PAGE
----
Want to strengthen your hand muscles? You could squeeze a stress ball, use hand grips or do finger exercises.
But what if you want to make someone else’s hands stronger? No, you don’t need to be a physical therapist. All you need to be is sympathetic.
Those who stand by a particular person or institution or want to express their emotional support are said to lehazek et yadav – literally “to strengthen his hands.”
This phrase has come up a lot in Israel in recent weeks, as a way of showing support for Israeli troops or for families directly affected by the fighting.
Residents of southern Israel, which has sustained more rocket fire for a far longer period than other parts of the country, have repeatedly been told that their hands are being strengthened. Local politicians in the south have, in turn, strengthened the hands of the Israeli army – at least when not attacking it for failing to restore security to southern Israel, as the mayor of Sderot recently did after rocket fire resumed when one of the recent cease-fires ended.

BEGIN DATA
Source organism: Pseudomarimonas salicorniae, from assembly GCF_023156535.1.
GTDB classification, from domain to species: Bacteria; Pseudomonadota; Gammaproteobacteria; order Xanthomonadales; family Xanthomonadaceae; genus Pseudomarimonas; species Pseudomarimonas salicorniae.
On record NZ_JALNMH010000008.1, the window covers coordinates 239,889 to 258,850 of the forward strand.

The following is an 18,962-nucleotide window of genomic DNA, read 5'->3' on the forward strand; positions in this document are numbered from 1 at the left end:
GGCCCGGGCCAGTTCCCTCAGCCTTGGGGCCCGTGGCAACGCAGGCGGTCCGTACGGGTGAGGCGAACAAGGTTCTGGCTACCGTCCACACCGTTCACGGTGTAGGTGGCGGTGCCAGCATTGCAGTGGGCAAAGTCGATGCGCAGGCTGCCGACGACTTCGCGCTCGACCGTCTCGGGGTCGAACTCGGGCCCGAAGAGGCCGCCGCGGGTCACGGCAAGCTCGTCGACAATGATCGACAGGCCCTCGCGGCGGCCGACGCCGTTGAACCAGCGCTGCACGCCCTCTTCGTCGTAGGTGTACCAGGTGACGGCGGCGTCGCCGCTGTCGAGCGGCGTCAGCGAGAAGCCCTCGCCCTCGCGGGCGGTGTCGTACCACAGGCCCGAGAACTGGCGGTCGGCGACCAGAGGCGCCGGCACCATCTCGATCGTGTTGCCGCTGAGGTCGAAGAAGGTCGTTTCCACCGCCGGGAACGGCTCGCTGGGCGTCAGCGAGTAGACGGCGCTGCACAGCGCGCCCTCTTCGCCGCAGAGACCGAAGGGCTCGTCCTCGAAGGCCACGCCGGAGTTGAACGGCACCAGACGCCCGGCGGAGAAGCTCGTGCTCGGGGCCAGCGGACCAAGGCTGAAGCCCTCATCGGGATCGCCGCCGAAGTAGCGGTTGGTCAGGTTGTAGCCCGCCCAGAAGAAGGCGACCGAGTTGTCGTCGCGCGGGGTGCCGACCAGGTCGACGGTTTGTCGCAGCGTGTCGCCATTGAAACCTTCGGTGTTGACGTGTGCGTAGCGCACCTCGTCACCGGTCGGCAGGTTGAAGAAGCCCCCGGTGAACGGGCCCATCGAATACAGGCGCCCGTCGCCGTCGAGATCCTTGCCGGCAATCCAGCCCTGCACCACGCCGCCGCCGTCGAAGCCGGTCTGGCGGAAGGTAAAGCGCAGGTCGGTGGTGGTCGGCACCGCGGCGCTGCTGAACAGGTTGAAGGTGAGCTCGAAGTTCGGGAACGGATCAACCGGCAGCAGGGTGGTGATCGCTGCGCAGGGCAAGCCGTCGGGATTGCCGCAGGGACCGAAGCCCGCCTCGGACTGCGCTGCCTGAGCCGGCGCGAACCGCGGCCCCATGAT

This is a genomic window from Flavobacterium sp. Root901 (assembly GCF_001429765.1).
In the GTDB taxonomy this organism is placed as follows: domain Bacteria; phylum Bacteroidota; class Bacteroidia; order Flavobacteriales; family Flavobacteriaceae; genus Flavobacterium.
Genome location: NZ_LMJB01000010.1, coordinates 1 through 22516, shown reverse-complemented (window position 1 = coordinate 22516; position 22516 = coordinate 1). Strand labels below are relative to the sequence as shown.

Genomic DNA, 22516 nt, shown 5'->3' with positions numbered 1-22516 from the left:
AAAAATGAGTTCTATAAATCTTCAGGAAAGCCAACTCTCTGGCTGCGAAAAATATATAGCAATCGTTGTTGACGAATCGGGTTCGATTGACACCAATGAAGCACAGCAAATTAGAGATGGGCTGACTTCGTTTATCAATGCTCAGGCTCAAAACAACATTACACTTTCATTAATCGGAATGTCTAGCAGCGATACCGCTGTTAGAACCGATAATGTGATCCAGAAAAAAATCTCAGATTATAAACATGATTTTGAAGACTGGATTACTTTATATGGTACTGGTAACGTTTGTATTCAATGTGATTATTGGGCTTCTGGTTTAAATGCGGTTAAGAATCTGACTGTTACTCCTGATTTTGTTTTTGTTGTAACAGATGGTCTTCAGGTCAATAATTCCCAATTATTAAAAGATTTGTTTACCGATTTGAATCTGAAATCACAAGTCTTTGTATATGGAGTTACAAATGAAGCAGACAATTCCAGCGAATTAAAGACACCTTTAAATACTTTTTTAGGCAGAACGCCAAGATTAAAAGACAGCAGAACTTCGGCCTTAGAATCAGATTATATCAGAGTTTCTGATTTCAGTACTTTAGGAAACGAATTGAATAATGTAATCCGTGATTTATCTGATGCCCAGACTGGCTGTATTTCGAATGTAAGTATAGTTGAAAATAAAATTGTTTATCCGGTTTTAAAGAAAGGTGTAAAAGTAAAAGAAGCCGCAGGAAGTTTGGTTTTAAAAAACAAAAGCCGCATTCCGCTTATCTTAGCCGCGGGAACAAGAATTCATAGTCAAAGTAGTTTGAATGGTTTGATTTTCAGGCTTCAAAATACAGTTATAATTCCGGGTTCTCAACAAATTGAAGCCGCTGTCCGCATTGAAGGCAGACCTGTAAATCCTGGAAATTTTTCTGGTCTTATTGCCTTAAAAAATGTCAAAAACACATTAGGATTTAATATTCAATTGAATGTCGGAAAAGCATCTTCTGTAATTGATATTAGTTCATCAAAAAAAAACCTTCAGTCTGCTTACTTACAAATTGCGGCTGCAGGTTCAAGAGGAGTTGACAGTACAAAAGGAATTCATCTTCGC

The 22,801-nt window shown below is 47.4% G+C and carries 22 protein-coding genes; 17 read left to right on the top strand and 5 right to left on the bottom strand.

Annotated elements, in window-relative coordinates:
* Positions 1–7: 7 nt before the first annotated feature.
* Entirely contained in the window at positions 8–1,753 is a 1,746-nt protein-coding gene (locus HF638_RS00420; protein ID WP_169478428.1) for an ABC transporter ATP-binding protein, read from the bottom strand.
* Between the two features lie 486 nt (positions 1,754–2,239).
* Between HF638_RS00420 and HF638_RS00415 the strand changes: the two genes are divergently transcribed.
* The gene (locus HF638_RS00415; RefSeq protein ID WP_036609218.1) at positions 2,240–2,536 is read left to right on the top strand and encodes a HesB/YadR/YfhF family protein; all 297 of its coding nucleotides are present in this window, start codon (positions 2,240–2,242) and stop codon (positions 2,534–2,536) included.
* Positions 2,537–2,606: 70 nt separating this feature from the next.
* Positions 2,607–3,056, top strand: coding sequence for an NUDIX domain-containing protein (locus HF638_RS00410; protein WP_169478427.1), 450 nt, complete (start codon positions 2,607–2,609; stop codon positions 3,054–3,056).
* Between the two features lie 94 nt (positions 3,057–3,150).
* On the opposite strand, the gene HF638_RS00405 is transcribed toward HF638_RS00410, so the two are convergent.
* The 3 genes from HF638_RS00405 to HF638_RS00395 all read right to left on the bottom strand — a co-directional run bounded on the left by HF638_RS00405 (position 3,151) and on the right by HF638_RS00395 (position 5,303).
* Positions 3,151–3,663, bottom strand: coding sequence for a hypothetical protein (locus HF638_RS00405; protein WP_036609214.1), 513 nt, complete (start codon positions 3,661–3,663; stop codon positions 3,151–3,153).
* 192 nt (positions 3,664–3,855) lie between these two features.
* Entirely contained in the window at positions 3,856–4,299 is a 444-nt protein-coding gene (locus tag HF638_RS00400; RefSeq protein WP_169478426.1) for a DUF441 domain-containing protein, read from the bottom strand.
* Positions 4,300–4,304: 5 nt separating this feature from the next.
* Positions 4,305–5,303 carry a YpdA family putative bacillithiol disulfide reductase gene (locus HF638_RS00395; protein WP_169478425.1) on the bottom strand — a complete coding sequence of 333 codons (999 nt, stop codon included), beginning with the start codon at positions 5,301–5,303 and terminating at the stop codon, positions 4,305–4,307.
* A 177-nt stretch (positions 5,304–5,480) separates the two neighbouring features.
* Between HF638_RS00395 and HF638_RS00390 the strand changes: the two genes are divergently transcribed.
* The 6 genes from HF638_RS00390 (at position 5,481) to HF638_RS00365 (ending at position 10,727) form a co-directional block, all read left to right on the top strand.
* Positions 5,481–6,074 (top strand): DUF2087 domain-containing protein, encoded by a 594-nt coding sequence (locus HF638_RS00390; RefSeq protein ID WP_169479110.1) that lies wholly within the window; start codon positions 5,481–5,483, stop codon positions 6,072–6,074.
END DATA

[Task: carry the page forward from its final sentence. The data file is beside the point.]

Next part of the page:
While Lt. Hadar Goldin was thought to have been held captive by Hamas – he was later declared dead, though his body has yet to be returned to Israel – the families of the three Israeli teens who were kidnapped and then shot to death in June went to Kfar Sava “to strengthen the hands of the Goldin family,” news site Walla reported.
Another family in a similar situation was also involved in metaphorical hand exercises.
“We strengthen the hands of the soldiers, send a big hug to the families of the fallen, wish the wounded a speedy recovery,” said Raheli Gazit, the family representative of Oron Shaul, who was also thought to have been taken captive and was later declared dead.
A stress ball may help people recover from hand injuries or give string musicians more staying power, but in Hebrew, hand strengthening is also a way of offering physical therapy for the soul.